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Judge orders Boy Scouts to turn over confidential files in Calif. sex abuse case

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(CBS/AP) SANTA BARBARA, Calif. - A judge overseeing a lawsuit brought by the family of a California boy molested by his troop leader in 2007 has ordered the Boy Scouts of America to hand over confidential files detailing allegations of sexual abuse by Scout leaders around the nation.

The Santa Barbara County Superior Court judge said last month that the organization must turn over the last 20 years' worth of records by Feb. 24, with victims' names removed, the Los Angeles Times reported Sunday.

Known as "ineligible volunteer files," the documents are intended to keep those accused of misconduct out of Scouting. Scouts officials have resisted releasing them and won't discuss their contents, citing the privacy rights of victims and the fact that many files are based on unproven allegations.

The officials deny that the files have been used to conceal sexual abuse.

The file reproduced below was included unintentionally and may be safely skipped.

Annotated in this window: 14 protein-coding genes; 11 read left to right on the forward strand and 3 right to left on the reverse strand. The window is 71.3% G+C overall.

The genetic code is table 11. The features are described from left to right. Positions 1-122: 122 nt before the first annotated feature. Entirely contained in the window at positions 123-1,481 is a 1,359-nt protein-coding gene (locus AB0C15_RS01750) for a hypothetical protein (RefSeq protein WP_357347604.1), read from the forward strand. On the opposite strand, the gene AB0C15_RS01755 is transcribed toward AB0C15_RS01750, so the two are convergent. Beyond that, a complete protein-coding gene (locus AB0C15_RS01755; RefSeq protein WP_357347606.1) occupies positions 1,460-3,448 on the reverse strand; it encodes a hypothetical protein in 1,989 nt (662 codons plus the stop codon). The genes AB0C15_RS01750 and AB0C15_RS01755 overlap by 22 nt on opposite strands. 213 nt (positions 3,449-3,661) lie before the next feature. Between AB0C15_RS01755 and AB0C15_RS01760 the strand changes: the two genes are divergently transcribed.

The upcoming trial is scheduled to begin in April, nearly five years after the boy, then 13, was allegedly molested by volunteer troop leader Al Stein at a Boy Scouts Christmas tree sale. Stein pleaded no contest to felony child endangerment in 2009 and was sentenced to two years in prison.

The victim's mother claims that David Tate, then the Los Padres Council Scout executive, asked her not to call police after she reported her son's claim of abuse.

"He said that wasn't necessary, because the Scouts do their own internal investigation," said the woman, whose name was withheld. "I thought that was really weird... I thought it was really important to call the sheriff right away."

The lawsuit, which seeks unspecified damages, contends the Scouts knew or should have known that Stein had put the boy at risk, and cites Tate's reluctance to call police as evidence of an effort to conceal widespread sexual abuse.

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